slapstick

noun
slap·​stick | \ ˈslap-ˌstik How to pronounce slapstick (audio) \

Definition of slapstick

1 : a device made of two flat pieces of wood fastened at one end so as to make a loud noise when used by an actor to strike a person
2 : comedy stressing farce and horseplay also : activity resembling slapstick

Other Words from slapstick

slapstick adjective
slapsticky \ ˈslap-​ˌsti-​kē How to pronounce slapstick (audio) \ adjective

Synonyms for slapstick

Synonyms

Visit the Thesaurus for More 

Did you know?

The idea that knocking people about made for good comedy dates as far back as the Greco-Roman theater, where clowns rambunctiously "attacked" one another onstage. The object from which the word slapstick derives, however, was invented in Italy in the 16th century. Renaissance comedy typically featured stock characters placed in ridiculous situations, and one such ubiquitous character was Harlequin, whose brilliant costuming made him easily recognizable. Harlequin was given to wielding a paddle which was designed to make a terrible noise when he hit someone, usually to the delight of the audience. This paddle was eventually known in English as a "slapstick," and it became a symbol of that type of highly physical comedy. The word slapstick then came to refer to the comedy itself.

Examples of slapstick in a Sentence

an actor whose roles range from slapstick to serious drama a lowbrow comedy that relies heavily on slapstick for its laughs
Recent Examples on the Web The last two decades have brought dozens of other spy-movie send-ups, from the ultraviolent Kingsman franchise to Melissa McCarthy's delightful slapstick in Spy. Leah Greenblatt, EW.com, 19 July 2022 Bottom’s acting troupe, meanwhile, provides low comedy of the highest order, as the bickering performers rehearse their play with a heaping dose of vaudevillian slapstick. Thomas Floyd, Washington Post, 4 July 2022 This endlessly quotable film is full of ludicrous left turns and rapid-fire punchlines, but underneath all the slapstick lies a warm and fuzzy center. Andrew Walsh, EW.com, 23 June 2022 Despite training as a serious Shakespearean actor, Varney found breakout success with the goofball slapstick of the Ernest movies. Brendan Mcaleer, Car and Driver, 21 May 2022 The result is the stuff of silly slapstick rather than a full-Cage head trip. Washington Post, 20 Apr. 2022 As the mustache-twirling sheriff, Muldoon has some evil fun, though the film feels uncommitted to the slapstick. Michael Ordoña, Los Angeles Times, 31 Mar. 2022 In terms of slapstick and sight gags, Robotnik's silly escape-the-planet sequence sets the film's real-life-cartoon tone. Sam Machkovech, Ars Technica, 6 Apr. 2022 In between the gaslighting and mildly violent slapstick that moves the mystery along, Baena finds time to let supporting players like Tim Heidecker, Ayden Mayeri and Lauren Weedman score small but memorable laughs. John Defore, The Hollywood Reporter, 12 Mar. 2022 See More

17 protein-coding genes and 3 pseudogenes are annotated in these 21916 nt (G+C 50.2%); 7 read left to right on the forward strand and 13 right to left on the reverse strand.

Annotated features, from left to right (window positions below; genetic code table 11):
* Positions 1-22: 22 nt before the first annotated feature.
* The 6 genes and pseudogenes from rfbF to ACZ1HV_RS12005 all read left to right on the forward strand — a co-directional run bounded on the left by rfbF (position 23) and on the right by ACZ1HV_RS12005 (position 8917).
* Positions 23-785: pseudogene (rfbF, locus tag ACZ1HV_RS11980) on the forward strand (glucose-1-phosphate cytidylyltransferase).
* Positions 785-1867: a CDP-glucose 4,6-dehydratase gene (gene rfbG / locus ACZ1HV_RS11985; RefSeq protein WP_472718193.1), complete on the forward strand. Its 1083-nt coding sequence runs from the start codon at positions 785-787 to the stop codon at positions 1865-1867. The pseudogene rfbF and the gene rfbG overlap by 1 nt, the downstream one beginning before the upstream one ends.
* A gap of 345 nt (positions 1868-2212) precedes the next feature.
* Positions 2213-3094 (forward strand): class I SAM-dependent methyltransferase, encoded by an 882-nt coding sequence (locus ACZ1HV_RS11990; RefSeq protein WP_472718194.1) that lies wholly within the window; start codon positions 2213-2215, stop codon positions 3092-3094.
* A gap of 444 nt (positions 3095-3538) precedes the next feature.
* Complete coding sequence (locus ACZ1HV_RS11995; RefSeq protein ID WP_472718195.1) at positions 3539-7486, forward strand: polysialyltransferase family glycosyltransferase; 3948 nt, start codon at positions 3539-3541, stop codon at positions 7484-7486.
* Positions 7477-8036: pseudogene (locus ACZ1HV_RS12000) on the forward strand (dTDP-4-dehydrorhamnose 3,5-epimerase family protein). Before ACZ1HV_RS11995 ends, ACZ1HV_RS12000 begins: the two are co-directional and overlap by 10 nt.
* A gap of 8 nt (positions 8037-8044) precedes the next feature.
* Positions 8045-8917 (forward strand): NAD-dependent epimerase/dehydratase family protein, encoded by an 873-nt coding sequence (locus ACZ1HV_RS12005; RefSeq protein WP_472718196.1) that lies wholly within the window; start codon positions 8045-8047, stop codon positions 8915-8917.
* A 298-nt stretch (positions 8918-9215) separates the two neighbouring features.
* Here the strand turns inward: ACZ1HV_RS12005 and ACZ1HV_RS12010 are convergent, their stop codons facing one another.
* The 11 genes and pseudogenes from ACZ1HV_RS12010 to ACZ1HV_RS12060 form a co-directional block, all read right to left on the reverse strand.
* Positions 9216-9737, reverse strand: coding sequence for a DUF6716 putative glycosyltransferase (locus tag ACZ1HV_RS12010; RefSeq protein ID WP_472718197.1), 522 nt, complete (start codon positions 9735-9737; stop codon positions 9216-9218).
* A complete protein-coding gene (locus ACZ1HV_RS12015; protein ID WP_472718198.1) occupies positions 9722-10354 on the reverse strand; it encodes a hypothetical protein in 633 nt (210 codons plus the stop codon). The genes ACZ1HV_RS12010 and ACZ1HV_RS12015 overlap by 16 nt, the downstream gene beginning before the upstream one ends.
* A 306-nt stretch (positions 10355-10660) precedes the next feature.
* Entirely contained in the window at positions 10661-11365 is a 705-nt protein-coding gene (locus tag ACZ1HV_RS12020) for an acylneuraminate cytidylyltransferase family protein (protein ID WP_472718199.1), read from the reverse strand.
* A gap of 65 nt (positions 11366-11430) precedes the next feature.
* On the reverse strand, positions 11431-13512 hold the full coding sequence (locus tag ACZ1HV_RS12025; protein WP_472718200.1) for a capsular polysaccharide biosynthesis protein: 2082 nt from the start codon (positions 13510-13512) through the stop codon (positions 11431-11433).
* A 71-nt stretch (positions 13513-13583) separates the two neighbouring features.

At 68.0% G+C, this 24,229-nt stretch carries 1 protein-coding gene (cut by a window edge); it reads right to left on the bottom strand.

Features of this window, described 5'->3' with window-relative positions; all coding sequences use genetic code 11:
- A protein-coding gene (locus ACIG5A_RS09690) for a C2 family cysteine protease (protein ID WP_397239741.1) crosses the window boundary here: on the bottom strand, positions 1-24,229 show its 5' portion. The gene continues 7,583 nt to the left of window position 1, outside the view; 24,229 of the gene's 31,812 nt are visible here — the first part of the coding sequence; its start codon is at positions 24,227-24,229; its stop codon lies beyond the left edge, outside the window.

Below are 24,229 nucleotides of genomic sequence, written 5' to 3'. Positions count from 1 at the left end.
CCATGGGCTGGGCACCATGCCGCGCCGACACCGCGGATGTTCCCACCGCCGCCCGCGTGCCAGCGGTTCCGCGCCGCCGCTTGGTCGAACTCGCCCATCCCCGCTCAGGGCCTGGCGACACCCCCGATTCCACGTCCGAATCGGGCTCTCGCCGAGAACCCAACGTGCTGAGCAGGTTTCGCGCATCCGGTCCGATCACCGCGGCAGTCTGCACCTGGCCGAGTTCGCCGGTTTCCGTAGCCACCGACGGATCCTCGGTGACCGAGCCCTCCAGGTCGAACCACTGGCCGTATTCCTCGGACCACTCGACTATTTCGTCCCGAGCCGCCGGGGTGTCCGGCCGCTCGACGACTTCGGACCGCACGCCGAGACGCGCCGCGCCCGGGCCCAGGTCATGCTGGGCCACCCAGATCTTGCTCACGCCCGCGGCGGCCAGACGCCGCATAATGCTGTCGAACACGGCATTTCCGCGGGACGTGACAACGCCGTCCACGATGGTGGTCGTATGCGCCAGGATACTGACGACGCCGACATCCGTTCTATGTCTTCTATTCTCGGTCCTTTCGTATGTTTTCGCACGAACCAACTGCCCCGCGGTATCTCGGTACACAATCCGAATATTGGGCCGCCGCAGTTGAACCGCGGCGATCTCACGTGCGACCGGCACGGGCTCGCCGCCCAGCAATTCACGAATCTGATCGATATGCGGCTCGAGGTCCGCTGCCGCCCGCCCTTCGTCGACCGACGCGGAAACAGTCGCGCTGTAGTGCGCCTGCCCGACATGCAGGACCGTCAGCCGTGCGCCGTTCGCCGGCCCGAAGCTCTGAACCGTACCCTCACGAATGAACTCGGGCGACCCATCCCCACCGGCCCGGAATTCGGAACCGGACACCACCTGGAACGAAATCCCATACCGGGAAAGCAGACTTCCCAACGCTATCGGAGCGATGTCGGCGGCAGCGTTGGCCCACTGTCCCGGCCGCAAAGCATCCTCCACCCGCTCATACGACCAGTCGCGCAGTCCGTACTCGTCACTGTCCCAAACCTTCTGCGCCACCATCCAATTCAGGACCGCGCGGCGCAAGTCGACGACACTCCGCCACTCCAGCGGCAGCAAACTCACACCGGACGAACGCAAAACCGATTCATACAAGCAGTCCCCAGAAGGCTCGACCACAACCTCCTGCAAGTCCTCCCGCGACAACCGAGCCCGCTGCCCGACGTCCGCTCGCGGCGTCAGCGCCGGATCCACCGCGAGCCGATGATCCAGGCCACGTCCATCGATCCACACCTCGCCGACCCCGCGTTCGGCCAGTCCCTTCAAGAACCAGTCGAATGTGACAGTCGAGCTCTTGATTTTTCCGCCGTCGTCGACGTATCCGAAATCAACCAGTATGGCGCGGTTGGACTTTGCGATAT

These example sentences are selected automatically from various online news sources to reflect current usage of the word 'slapstick.' Views expressed in the examples do not represent the opinion of Merriam-Webster or its editors. Send us feedback.

First Known Use of slapstick

1896, in the meaning defined at sense 1

Learn More About slapstick

Time Traveler for slapstick

Time Traveler

The first known use of slapstick was in 1896

See more words from the same year

Listen to Our Podcast About slapstick

Dictionary Entries Near slapstick

slap shot

slapstick

slap together

See More Nearby Entries 

Statistics for slapstick

Last Updated

7 Aug 2022

Cite this Entry

“Slapstick.” Merriam-Webster.com Dictionary, Merriam-Webster, https://www.merriam-webster.com/dictionary/slapstick. Accessed 8 Aug. 2022.

Style: MLA
MLACheck Mark Icon ChicagoCheck Mark Icon APACheck Mark Icon Merriam-WebsterCheck Mark Icon

More from Merriam-Webster on slapstick

Nglish: Translation of slapstick for Spanish Speakers

Britannica.com: Encyclopedia article about slapstick

WORD OF THE DAY

Test Your Vocabulary

Challenging Words You Should Know

  • hedgehog reading a book
  • Often used to describe “the march of time,” what does inexorable mean?
True or False

Test your knowledge - and maybe learn something along the way.

TAKE THE QUIZ
Universal Daily Crossword

A daily challenge for crossword fanatics.

TAKE THE QUIZ
Love words? Need even more definitions?

Subscribe to America's largest dictionary and get thousands more definitions and advanced search—ad free!